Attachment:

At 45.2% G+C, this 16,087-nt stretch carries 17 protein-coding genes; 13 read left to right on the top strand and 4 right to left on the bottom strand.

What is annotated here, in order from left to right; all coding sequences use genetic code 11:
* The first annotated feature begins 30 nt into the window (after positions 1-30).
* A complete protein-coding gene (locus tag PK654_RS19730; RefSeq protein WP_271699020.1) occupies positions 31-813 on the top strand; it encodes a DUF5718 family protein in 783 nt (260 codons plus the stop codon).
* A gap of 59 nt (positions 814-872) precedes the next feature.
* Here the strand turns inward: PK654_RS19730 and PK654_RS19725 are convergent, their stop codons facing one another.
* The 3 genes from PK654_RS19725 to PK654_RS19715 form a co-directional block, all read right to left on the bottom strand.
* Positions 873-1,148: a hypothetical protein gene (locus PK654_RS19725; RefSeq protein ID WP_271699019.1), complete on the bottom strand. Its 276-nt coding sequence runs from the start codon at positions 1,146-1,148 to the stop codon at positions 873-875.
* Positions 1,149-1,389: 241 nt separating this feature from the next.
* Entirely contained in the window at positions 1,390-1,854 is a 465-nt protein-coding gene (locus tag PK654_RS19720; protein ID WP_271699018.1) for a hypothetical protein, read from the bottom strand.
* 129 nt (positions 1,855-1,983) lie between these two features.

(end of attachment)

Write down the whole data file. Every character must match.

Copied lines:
At 45.2% G+C, this 16,087-nt stretch carries 17 protein-coding genes; 13 read left to right on the top strand and 4 right to left on the bottom strand.

What is annotated here, in order from left to right; all coding sequences use genetic code 11:
* The first annotated feature begins 30 nt into the window (after positions 1-30).
* A complete protein-coding gene (locus tag PK654_RS19730; RefSeq protein WP_271699020.1) occupies positions 31-813 on the top strand; it encodes a DUF5718 family protein in 783 nt (260 codons plus the stop codon).
* A gap of 59 nt (positions 814-872) precedes the next feature.
* Here the strand turns inward: PK654_RS19730 and PK654_RS19725 are convergent, their stop codons facing one another.
* The 3 genes from PK654_RS19725 to PK654_RS19715 form a co-directional block, all read right to left on the bottom strand.
* Positions 873-1,148: a hypothetical protein gene (locus PK654_RS19725; RefSeq protein ID WP_271699019.1), complete on the bottom strand. Its 276-nt coding sequence runs from the start codon at positions 1,146-1,148 to the stop codon at positions 873-875.
* Positions 1,149-1,389: 241 nt separating this feature from the next.
* Entirely contained in the window at positions 1,390-1,854 is a 465-nt protein-coding gene (locus tag PK654_RS19720; protein ID WP_271699018.1) for a hypothetical protein, read from the bottom strand.
* 129 nt (positions 1,855-1,983) lie between these two features.